If you're new to the world of raw foods, this is a wonderful way to get fully involved.  It takes a bit of prep but not a lot of knowledge.  Just one or two ingredients that may be unfamiliar, the rest will be just what you'd normally expect to find in a delicious Italian-style lasagna.  And despite any preconceived notions you may have about raw food, you will love this lasagna.  And if you're feeling under the weather, like my family has for far too long this season, it's a tasty & nutritious way to give your body some flu-fighting power.

It's 100% gluten-free, raw and vegan.

It's brightly colored, which not only means it's nutritous but also fun to eat.

It's full of vitamins and minerals.

This lasagna makes a wonderful light lunch or dinner, while still being substantial enough to fill you up.  J still has doubts every time I produce a meal lacking in the typical proteins he loves but always leaves the table satisfied.  The nuts and nutritional yeast (a nutty flavored deactivated yeast, full of protein and B-vitamins) provide a substantial amount of protein, while the veggies and citrus both vitamins and flavor.  Lots of flavor.  This dish is also a great way to get your kids involved with the stacking process and educate them about the benefits of eating fresh veggies.


If you don't have a dehydrator and you're interested in eating more raw foods, I'd definitely recommend investing in one.  You can find them at a pretty affordable price and a cheap one will get the job done while you try out some raw basics.  I started with a Nesco and have been really happy with everything about it besides the shape.  If you're looking to make square items (crackers, fruit leather, or any kind of wrap), you'll want to splurge for the famous Excalibur.  

My Nesco works really well but it's circular and has a large hole running through the middle, as shown in the picture above.  BUT it has great temperature control, runs really quiet, and uses little energy (in comparison to the oven).

I have made raw tomato sauces more than once and have frequently been disappointed.  The extremely high water content in the tomatoes created too watery of a sauce and just not enough flavor for me to feel like it resembled a cooked tomato sauce.  So I had the idea to dehydrate the tomatoes overnight before making the sauce so see if I'd get both more flavor and a thicker consistency.  It worked like a charm!  

Just 12 hours at 105F (anything 115F and below is considered "raw" for nutritional preservation' sake) and I had shriveled little beauties that weren't TOO sticky-dry like the sun-dried options you common at the store.  When blended up with the rest of the ingredients in my fresh tomato sauce, they yielded a super flavoral and creamy sauce that very closely resembles a cooked sauce you'd find in your everyday lasagna.

Other than the extra step of dehydration, this lasagna comes together in about 45 minutes.  The recipe looks techinical (as many raw recipes do) with all the components to assemble.  But aside from having to repeatedly rinse out your food processor bowl, it's more or less dump in the ingredients and pulse.  This is my favorite Italian-style raw lasagna but you could most definitely add variations to the ingredients based on preference.  Add layers of fresh sliced portabellos, eggplant, sprinkle chopped broccoli.  Whatever your family loves.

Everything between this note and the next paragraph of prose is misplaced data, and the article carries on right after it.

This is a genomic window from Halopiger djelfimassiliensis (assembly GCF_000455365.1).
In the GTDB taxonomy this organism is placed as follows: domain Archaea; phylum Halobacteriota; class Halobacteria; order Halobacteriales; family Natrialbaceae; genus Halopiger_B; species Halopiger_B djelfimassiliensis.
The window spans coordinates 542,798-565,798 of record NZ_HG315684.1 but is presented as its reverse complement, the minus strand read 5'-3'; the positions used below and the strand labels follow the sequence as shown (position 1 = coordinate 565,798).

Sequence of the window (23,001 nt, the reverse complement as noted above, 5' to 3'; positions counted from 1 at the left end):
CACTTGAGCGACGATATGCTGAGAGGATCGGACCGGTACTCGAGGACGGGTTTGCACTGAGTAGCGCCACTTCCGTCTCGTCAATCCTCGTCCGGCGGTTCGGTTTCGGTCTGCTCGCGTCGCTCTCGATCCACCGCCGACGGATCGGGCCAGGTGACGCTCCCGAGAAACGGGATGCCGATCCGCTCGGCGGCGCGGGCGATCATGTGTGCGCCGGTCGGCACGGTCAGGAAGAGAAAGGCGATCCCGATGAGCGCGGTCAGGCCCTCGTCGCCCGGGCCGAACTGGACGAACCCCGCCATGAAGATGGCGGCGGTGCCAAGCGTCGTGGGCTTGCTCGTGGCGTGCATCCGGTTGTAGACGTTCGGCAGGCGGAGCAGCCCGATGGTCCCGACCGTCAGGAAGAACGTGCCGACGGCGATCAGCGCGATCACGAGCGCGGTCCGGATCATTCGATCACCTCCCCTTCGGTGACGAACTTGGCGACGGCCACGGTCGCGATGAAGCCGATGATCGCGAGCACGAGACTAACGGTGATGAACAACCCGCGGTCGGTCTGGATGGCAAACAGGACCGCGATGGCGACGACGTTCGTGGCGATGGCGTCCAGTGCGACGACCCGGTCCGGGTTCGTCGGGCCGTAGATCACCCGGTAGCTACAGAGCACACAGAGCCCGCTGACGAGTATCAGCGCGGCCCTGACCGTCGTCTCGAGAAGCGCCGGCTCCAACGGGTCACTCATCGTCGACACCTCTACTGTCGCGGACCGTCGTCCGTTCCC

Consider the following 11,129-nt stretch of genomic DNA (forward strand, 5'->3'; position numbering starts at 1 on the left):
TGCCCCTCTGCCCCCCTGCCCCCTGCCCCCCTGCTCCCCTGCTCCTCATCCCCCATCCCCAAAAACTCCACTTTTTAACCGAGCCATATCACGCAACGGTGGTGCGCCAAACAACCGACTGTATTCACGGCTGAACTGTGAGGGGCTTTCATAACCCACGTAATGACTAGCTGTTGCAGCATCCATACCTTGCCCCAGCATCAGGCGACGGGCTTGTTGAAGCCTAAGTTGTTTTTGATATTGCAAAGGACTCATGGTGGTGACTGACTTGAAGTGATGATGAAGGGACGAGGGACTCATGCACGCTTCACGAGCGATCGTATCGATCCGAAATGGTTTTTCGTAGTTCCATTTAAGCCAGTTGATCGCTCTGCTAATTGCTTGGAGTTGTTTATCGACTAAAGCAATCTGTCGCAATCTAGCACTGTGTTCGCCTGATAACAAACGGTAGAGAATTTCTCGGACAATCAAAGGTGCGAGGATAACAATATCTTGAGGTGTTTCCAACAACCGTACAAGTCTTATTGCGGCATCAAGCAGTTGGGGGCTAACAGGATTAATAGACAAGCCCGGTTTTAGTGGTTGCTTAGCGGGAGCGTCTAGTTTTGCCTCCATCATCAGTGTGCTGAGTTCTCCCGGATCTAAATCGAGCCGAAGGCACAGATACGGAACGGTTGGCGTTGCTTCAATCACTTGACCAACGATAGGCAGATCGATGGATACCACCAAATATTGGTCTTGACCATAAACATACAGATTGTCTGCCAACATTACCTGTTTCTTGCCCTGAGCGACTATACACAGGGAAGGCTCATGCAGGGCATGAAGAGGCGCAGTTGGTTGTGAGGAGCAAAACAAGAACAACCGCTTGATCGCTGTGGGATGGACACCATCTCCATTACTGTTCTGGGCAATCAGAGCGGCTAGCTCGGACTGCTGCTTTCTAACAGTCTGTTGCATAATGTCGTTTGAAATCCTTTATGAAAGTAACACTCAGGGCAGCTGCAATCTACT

Raw & Vegan Lasagna Stack

Serves:  4

For the stacks:

1 zucchini

1 yellow squash

1/2 c. fresh spinach

1/4 c. fresh basil leaves

EVOO, for garnish

s & p, for garnish

Directions:  Cut zucchini and yellow squash lengthwise, about 1/4" thickness.  Tear spinach and basil into managable pieces, matching the lengths of zucchini and squash.  Set aside.

Fresh Tomato Sauce:

2 lbs cherry tomatoes, dehydrated*

1 shallot, cubed

1 small clove garlic

1/2 c. basil leaves


juice of 1 small lemon

splash of red wine vinegar

1 t. agave

1/4 t. salt

1/8 t. pepper

sprinkle hot pepper flakes (optional) 

Directions:  Place all ingredients in the bowl of a food processor and process until smooth (scraping down the sides occasionally), about 1-2 minutes. 

*To Dehydrate:  Half cherry tomatoes and mix with 1 t. EVOO and 1 t. dried Italian herbs (or 1 T. fresh).   Dehydrate 12 hours at 105F.*

Lemon Pignoli "Ricotta:"

1/2 c. pine nuts, soaked 15 minutes and drained

zest and juice of 1 lemon

1 T. nutritional yeast

1/4 t. salt

1/8 t. pepper

Directions:  Place all ingredients in the bowl of a food processor and process until smooth (scraping down the sides occasionally), about 1-2 minutes.

Walnut-Sage Pesto "Sausage:"

[UPDATE 2014: more recently, I'd recommend using actual browned sausage here to make this a complete meal!] 

1 c. walnuts, soaked 30 minutes and drained

1/4 c. fresh sage leaves

a few fresh oregano leaves


splash red wine vinegar

1/4 t. salt

1/8 t. pepper

Directions:  Place all ingredients in the bowl of a food processor and process until smooth (scraping down the sides occasionally), about 1-2 minutes.

To arrange lasagna stacks:

Lay zucchini and yellow squash slices down, alternating with the fresh tomato sauce, lemon pignoli ricotta, walnut-sage pesto sausage, fresh spinach, and fresh basil.  The quantity per layer can depend on your own personal taste.  Following the pictures as a guideline, this recipe will yield 4 stacks.

Garnish with EVOO, salt, and pepper to taste.